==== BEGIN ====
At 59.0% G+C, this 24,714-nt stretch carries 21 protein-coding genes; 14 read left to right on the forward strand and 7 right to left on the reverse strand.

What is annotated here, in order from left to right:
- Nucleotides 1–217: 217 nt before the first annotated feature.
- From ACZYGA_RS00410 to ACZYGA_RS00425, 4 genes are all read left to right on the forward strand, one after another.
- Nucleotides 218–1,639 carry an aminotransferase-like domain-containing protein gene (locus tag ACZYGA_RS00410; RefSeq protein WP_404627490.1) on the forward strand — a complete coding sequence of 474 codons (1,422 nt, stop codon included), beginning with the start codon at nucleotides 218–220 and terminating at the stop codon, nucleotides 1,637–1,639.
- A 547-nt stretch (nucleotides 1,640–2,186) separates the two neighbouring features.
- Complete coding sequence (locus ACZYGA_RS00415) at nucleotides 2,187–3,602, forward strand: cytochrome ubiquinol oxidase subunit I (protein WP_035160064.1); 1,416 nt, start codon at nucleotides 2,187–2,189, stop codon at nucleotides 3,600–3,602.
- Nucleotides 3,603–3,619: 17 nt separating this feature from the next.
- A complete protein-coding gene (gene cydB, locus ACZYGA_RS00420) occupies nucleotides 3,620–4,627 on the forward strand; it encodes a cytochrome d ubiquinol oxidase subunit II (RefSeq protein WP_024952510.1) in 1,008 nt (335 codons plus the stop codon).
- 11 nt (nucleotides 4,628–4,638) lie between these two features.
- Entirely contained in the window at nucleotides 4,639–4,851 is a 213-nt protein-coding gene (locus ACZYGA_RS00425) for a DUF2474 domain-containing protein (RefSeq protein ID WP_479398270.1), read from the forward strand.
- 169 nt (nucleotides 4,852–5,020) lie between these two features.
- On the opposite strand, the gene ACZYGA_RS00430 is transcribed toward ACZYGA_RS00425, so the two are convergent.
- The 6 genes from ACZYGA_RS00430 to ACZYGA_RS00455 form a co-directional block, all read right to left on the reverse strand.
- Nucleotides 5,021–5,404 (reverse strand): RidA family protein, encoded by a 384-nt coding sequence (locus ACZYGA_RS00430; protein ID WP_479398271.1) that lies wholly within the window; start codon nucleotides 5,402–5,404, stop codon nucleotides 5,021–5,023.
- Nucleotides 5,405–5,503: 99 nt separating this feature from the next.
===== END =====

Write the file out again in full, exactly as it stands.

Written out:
At 59.0% G+C, this 24,714-nt stretch carries 21 protein-coding genes; 14 read left to right on the forward strand and 7 right to left on the reverse strand.

What is annotated here, in order from left to right:
- Nucleotides 1–217: 217 nt before the first annotated feature.
- From ACZYGA_RS00410 to ACZYGA_RS00425, 4 genes are all read left to right on the forward strand, one after another.
- Nucleotides 218–1,639 carry an aminotransferase-like domain-containing protein gene (locus tag ACZYGA_RS00410; RefSeq protein WP_404627490.1) on the forward strand — a complete coding sequence of 474 codons (1,422 nt, stop codon included), beginning with the start codon at nucleotides 218–220 and terminating at the stop codon, nucleotides 1,637–1,639.
- A 547-nt stretch (nucleotides 1,640–2,186) separates the two neighbouring features.
- Complete coding sequence (locus ACZYGA_RS00415) at nucleotides 2,187–3,602, forward strand: cytochrome ubiquinol oxidase subunit I (protein WP_035160064.1); 1,416 nt, start codon at nucleotides 2,187–2,189, stop codon at nucleotides 3,600–3,602.
- Nucleotides 3,603–3,619: 17 nt separating this feature from the next.
- A complete protein-coding gene (gene cydB, locus ACZYGA_RS00420) occupies nucleotides 3,620–4,627 on the forward strand; it encodes a cytochrome d ubiquinol oxidase subunit II (RefSeq protein WP_024952510.1) in 1,008 nt (335 codons plus the stop codon).
- 11 nt (nucleotides 4,628–4,638) lie between these two features.
- Entirely contained in the window at nucleotides 4,639–4,851 is a 213-nt protein-coding gene (locus ACZYGA_RS00425) for a DUF2474 domain-containing protein (RefSeq protein ID WP_479398270.1), read from the forward strand.
- 169 nt (nucleotides 4,852–5,020) lie between these two features.
- On the opposite strand, the gene ACZYGA_RS00430 is transcribed toward ACZYGA_RS00425, so the two are convergent.
- The 6 genes from ACZYGA_RS00430 to ACZYGA_RS00455 form a co-directional block, all read right to left on the reverse strand.
- Nucleotides 5,021–5,404 (reverse strand): RidA family protein, encoded by a 384-nt coding sequence (locus ACZYGA_RS00430; protein ID WP_479398271.1) that lies wholly within the window; start codon nucleotides 5,402–5,404, stop codon nucleotides 5,021–5,023.
- Nucleotides 5,405–5,503: 99 nt separating this feature from the next.